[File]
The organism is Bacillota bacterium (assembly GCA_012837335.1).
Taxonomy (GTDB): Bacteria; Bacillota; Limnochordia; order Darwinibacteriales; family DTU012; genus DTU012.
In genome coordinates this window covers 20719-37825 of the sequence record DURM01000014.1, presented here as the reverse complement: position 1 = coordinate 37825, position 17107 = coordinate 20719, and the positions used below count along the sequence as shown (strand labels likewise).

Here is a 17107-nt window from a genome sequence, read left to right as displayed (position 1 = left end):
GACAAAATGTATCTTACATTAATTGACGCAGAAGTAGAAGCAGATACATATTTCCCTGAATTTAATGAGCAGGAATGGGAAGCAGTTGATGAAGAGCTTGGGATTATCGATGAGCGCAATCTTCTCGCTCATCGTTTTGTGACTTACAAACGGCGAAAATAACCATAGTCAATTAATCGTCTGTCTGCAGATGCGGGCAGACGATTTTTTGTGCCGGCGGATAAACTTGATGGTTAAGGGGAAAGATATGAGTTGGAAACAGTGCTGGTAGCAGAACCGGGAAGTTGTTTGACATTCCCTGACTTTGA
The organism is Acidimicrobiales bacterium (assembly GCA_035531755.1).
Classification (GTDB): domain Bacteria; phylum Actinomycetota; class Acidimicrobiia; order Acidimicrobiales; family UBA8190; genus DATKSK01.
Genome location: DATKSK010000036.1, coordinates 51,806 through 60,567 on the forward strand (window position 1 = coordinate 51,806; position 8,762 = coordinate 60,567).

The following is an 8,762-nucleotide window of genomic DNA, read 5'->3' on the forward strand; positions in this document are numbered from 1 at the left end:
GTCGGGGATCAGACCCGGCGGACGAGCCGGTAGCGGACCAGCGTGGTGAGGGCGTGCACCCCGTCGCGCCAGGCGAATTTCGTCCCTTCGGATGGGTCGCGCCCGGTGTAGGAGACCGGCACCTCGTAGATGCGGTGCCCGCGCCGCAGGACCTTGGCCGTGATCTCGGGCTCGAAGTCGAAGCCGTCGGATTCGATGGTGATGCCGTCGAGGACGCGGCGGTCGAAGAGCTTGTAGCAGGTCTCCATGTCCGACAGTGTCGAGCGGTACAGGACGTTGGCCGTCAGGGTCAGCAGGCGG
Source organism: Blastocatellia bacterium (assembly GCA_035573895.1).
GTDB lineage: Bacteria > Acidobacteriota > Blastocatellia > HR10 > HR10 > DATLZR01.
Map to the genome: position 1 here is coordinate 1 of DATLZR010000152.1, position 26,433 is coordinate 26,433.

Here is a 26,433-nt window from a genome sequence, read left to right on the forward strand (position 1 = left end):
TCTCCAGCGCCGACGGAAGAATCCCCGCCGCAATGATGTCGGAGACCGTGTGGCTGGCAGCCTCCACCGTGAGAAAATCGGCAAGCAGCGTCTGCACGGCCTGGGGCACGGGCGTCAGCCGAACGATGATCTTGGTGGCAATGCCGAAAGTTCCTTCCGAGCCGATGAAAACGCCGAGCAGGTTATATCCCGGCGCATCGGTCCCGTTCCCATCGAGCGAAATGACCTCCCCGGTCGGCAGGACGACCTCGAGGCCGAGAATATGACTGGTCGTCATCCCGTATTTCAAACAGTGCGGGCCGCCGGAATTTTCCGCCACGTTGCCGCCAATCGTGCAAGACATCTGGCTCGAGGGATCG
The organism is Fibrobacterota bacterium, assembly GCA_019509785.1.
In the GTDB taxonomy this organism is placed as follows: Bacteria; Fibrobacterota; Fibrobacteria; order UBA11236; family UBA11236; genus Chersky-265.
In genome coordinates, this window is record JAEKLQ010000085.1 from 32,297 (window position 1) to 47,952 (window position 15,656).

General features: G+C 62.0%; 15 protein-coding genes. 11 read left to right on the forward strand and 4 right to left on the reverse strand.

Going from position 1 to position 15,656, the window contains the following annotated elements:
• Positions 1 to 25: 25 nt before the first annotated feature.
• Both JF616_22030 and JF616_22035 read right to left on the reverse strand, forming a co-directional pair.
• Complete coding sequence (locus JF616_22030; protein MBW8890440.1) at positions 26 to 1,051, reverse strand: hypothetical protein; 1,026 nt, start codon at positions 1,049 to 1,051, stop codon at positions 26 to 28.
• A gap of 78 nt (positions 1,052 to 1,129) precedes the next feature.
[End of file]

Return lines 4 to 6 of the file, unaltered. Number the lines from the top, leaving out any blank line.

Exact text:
Here is a 17107-nt window from a genome sequence, read left to right as displayed (position 1 = left end):
GACAAAATGTATCTTACATTAATTGACGCAGAAGTAGAAGCAGATACATATTTCCCTGAATTTAATGAGCAGGAATGGGAAGCAGTTGATGAAGAGCTTGGGATTATCGATGAGCGCAATCTTCTCGCTCATCGTTTTGTGACTTACAAACGGCGAAAATAACCATAGTCAATTAATCGTCTGTCTGCAGATGCGGGCAGACGATTTTTTGTGCCGGCGGATAAACTTGATGGTTAAGGGGAAAGATATGAGTTGGAAACAGTGCTGGTAGCAGAACCGGGAAGTTGTTTGACATTCCCTGACTTTGA
The organism is Acidimicrobiales bacterium (assembly GCA_035531755.1).